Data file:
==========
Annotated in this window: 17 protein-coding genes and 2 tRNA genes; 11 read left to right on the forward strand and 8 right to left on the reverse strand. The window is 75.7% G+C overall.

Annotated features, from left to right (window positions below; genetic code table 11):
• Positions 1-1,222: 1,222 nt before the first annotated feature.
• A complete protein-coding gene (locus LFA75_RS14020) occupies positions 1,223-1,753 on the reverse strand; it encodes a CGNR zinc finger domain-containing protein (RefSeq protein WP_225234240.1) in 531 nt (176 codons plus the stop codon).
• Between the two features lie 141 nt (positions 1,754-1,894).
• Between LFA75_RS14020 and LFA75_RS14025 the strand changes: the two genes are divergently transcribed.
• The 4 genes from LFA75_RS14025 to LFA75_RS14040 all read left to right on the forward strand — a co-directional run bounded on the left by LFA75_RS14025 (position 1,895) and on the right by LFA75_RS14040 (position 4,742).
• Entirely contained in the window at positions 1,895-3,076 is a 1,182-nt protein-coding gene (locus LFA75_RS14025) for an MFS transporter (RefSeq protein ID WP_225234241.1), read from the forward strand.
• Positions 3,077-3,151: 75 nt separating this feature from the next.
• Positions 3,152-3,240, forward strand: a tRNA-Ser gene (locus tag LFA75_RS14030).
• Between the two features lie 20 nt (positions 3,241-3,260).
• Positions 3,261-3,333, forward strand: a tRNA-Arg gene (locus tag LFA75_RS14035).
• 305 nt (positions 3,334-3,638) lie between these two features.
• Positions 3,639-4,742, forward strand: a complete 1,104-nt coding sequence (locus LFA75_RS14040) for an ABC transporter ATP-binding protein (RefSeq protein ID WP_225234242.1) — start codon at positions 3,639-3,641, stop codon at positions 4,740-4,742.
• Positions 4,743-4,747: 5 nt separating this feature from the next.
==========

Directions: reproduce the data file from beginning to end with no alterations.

Annotated in this window: 17 protein-coding genes and 2 tRNA genes; 11 read left to right on the forward strand and 8 right to left on the reverse strand. The window is 75.7% G+C overall.

Annotated features, from left to right (window positions below; genetic code table 11):
• Positions 1-1,222: 1,222 nt before the first annotated feature.
• A complete protein-coding gene (locus LFA75_RS14020) occupies positions 1,223-1,753 on the reverse strand; it encodes a CGNR zinc finger domain-containing protein (RefSeq protein WP_225234240.1) in 531 nt (176 codons plus the stop codon).
• Between the two features lie 141 nt (positions 1,754-1,894).
• Between LFA75_RS14020 and LFA75_RS14025 the strand changes: the two genes are divergently transcribed.
• The 4 genes from LFA75_RS14025 to LFA75_RS14040 all read left to right on the forward strand — a co-directional run bounded on the left by LFA75_RS14025 (position 1,895) and on the right by LFA75_RS14040 (position 4,742).
• Entirely contained in the window at positions 1,895-3,076 is a 1,182-nt protein-coding gene (locus LFA75_RS14025) for an MFS transporter (RefSeq protein ID WP_225234241.1), read from the forward strand.
• Positions 3,077-3,151: 75 nt separating this feature from the next.
• Positions 3,152-3,240, forward strand: a tRNA-Ser gene (locus tag LFA75_RS14030).
• Between the two features lie 20 nt (positions 3,241-3,260).
• Positions 3,261-3,333, forward strand: a tRNA-Arg gene (locus tag LFA75_RS14035).
• 305 nt (positions 3,334-3,638) lie between these two features.
• Positions 3,639-4,742, forward strand: a complete 1,104-nt coding sequence (locus LFA75_RS14040) for an ABC transporter ATP-binding protein (RefSeq protein ID WP_225234242.1) — start codon at positions 3,639-3,641, stop codon at positions 4,740-4,742.
• Positions 4,743-4,747: 5 nt separating this feature from the next.